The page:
Date of Award


Degree Name

EdD Doctor of Education

Dissertation Committee

Joseph C. Rost, PhD, Director; Perri J. Bomar, PhD; William P. Foster, EdD


administrators, African Americans, higher education, Leadership studies, management behaviors, qualitative analysis, women


Little has been written about the topic of Black women administrators in higher education academia and therefore little is actually known. This study examines the strategies and behaviors used by Black women to successfully acquire and maintain their positions. None of the studies reviewed specifically addressed this subject, although a few related studies have been found to be helpful. The ultimate goal of this investigation is to provide a better understanding of the issues which confront Black women who aspire to or have already obtained administrative roles in higher education. It does not seek to verify any given theory or set of prior assumptions; rather it seeks to discover the reality of successful management behaviors within this extremely minute group. Qualitative research on 19 Black female administrators from both two year and four year universities which are nonchurch related were reviewed to gather data on this subject. The constant comparative method of Glaser and Strauss (1967) was used to analyze the data. In depth interviews were conducted with the nine line and ten staff administrators who participated in this research. A series of questions based upon a review of the literature was used to elicit the behaviors and strategies practiced by the respondents. The data gathered concerned the administrators' experiences and perceptions of the following: (1) position acquisition, (2) the role of politics, (3) career enhancement strategies, (4) the effects of racism and sexism, (5) the importance of a competitive spirit, (6) risk taking behavior, (7) loyalty to the organization, (8) power, (9) confidence, and (10) the need to contribute to society. The study concluded that the recommended career enhancement strategies and behaviors to be utilized by aspiring Black females in higher education administration are: (1) gaining interpersonal skills, (2) finding a mentor who can assist in one's career development, (3) learning to deal with racism and sexism, (4) gaining decision making skills, and (5) obtaining a doctoral degree. These strategies were consistently cited by the respondents in addition to the literature on women administrators. In general, all of the women agreed that their careers were enhanced by risk taking, loyalty to their organizations and contributions made to society. However, there was consensus on the use of power, politics, competition and confidence. These behaviors were seen as effective by some but were not embraced by the majority. The findings also suggest that the political climate of a society will exert an impact upon the hiring practices of its public and private institutions. This impact translates into who gets what, when, and how.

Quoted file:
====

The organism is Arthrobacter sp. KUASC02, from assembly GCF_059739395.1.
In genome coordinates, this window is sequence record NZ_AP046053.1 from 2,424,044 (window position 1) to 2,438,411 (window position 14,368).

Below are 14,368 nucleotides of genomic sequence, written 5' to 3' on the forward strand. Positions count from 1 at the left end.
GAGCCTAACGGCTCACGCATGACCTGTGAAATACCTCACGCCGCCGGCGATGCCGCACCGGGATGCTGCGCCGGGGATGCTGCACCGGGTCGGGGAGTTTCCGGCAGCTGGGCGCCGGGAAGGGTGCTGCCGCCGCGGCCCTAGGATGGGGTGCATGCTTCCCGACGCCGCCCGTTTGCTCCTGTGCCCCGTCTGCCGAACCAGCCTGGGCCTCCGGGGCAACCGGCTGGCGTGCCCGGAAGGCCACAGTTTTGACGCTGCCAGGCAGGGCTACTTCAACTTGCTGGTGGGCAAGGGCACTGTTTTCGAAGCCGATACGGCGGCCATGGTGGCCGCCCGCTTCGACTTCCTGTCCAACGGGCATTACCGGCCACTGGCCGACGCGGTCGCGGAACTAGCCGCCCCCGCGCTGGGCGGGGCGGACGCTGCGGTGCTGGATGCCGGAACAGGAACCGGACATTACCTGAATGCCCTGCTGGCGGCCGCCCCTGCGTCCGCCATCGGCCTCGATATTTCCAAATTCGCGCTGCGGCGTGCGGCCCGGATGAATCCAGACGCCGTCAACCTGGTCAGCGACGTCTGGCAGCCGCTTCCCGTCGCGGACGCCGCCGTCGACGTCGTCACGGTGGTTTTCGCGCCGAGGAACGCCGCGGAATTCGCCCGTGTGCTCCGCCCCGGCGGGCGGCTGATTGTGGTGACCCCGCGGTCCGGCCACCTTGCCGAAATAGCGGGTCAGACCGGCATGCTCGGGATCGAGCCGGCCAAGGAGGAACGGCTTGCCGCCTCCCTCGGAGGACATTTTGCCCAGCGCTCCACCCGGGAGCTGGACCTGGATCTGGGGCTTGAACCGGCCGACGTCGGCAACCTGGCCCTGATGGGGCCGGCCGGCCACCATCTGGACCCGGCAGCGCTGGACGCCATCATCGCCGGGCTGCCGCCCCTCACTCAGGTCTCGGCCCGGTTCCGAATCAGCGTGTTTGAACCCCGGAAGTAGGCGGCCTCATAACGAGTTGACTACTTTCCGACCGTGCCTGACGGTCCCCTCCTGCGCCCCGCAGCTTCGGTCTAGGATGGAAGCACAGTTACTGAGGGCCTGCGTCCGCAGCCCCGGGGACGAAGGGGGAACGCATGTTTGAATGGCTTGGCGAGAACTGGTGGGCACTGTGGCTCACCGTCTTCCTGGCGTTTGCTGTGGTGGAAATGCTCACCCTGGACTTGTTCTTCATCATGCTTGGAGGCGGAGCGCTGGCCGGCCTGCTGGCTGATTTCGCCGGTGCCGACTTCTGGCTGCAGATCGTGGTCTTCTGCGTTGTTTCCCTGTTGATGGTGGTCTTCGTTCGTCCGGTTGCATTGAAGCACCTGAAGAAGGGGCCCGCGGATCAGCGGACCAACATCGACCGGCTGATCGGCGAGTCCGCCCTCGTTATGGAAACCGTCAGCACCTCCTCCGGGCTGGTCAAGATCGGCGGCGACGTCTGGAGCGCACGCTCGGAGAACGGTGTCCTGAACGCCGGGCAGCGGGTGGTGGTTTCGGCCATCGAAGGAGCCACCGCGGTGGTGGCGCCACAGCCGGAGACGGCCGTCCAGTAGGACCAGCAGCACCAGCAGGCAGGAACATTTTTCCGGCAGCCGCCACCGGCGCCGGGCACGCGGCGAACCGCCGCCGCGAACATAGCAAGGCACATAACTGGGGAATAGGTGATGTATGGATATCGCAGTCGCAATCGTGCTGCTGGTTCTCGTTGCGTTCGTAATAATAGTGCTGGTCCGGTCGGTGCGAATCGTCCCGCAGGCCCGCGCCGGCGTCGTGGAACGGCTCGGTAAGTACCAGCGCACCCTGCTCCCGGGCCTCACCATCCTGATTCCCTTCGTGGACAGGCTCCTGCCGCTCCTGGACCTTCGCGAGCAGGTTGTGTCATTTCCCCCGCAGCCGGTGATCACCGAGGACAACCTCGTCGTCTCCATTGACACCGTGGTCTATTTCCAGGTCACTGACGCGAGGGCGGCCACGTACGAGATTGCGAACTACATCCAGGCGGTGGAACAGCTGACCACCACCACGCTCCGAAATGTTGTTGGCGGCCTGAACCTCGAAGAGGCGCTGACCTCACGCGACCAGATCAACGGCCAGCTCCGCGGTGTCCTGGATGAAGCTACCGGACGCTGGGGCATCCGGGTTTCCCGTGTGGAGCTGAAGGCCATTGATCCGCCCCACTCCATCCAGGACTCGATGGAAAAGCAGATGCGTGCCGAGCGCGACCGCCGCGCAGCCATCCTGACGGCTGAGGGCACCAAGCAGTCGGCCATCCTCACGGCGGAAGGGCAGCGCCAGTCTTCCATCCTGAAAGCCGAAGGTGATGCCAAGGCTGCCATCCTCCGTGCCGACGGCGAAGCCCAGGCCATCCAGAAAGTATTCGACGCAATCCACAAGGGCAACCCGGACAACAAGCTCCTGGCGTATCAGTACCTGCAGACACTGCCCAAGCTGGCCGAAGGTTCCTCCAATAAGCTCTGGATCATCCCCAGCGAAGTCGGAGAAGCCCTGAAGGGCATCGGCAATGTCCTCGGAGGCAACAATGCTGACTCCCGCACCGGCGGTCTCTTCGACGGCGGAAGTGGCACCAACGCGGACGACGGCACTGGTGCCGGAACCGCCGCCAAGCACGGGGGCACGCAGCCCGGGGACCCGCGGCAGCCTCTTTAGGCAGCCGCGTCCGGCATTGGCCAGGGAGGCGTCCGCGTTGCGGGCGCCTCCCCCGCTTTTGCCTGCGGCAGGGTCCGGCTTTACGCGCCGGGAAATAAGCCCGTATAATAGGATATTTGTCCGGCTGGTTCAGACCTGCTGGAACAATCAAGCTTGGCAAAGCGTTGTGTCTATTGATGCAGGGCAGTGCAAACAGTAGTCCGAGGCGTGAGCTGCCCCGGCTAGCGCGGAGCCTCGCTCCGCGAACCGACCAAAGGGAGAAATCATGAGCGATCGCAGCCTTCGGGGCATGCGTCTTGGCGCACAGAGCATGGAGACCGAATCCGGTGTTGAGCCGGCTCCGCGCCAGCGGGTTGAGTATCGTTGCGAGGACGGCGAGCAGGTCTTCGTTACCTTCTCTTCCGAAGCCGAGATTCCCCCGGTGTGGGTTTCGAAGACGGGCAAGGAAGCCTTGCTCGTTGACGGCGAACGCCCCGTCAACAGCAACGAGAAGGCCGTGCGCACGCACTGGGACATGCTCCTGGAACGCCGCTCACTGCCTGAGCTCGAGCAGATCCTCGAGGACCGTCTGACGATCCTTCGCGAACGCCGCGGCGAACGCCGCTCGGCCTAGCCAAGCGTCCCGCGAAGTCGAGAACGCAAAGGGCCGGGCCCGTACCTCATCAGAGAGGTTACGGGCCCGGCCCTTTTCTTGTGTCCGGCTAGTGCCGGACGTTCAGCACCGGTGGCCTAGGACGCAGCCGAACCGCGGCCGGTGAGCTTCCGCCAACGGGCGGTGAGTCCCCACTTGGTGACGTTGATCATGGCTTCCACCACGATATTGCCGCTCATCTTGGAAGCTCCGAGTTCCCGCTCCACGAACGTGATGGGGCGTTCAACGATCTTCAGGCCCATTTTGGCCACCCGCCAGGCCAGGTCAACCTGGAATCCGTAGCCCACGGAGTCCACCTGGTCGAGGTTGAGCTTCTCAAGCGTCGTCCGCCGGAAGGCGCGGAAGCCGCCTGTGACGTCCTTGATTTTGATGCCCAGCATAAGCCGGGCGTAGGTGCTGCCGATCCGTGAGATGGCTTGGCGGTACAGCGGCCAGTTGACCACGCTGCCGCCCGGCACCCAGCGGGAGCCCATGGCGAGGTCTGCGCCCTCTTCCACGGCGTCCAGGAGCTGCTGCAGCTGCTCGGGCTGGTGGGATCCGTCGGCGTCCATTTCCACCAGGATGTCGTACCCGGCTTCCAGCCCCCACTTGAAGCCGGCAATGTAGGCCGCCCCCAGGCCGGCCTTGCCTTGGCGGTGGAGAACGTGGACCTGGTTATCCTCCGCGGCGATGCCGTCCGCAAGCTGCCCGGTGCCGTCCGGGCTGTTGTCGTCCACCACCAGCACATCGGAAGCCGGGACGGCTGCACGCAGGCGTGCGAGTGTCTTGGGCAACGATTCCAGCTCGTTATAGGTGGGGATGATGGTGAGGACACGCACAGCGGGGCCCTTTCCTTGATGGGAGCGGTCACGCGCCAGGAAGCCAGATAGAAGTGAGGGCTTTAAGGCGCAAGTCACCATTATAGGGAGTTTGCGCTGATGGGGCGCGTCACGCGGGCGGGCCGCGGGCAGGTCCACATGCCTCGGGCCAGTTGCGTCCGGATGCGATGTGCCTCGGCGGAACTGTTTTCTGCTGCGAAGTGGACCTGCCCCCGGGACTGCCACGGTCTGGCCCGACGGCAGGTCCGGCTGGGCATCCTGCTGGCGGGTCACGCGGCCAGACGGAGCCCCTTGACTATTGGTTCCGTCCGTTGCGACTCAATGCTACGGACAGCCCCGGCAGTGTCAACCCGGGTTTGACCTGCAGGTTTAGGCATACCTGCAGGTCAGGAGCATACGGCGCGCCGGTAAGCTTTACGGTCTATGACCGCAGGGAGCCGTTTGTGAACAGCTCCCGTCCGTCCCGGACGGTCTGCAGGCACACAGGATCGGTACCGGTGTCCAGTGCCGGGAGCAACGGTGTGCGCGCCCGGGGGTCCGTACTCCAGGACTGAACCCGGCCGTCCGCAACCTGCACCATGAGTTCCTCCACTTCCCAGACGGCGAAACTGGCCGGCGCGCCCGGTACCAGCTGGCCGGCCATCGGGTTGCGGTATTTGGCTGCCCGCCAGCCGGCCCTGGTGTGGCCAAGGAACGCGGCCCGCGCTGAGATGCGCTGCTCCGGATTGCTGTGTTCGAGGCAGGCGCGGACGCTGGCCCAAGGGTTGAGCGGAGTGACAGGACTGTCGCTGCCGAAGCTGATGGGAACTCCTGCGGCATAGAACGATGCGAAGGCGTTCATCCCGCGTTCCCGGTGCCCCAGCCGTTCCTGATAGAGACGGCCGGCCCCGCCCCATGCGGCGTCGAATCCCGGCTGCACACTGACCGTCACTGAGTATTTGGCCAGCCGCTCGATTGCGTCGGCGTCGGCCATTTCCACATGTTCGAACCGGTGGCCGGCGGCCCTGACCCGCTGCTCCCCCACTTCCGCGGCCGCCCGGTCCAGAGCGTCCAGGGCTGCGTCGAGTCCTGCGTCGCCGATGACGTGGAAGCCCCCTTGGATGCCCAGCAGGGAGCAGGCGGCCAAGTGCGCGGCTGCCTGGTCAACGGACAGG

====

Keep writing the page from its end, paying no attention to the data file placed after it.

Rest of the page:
Document Type

Dissertation: Open Access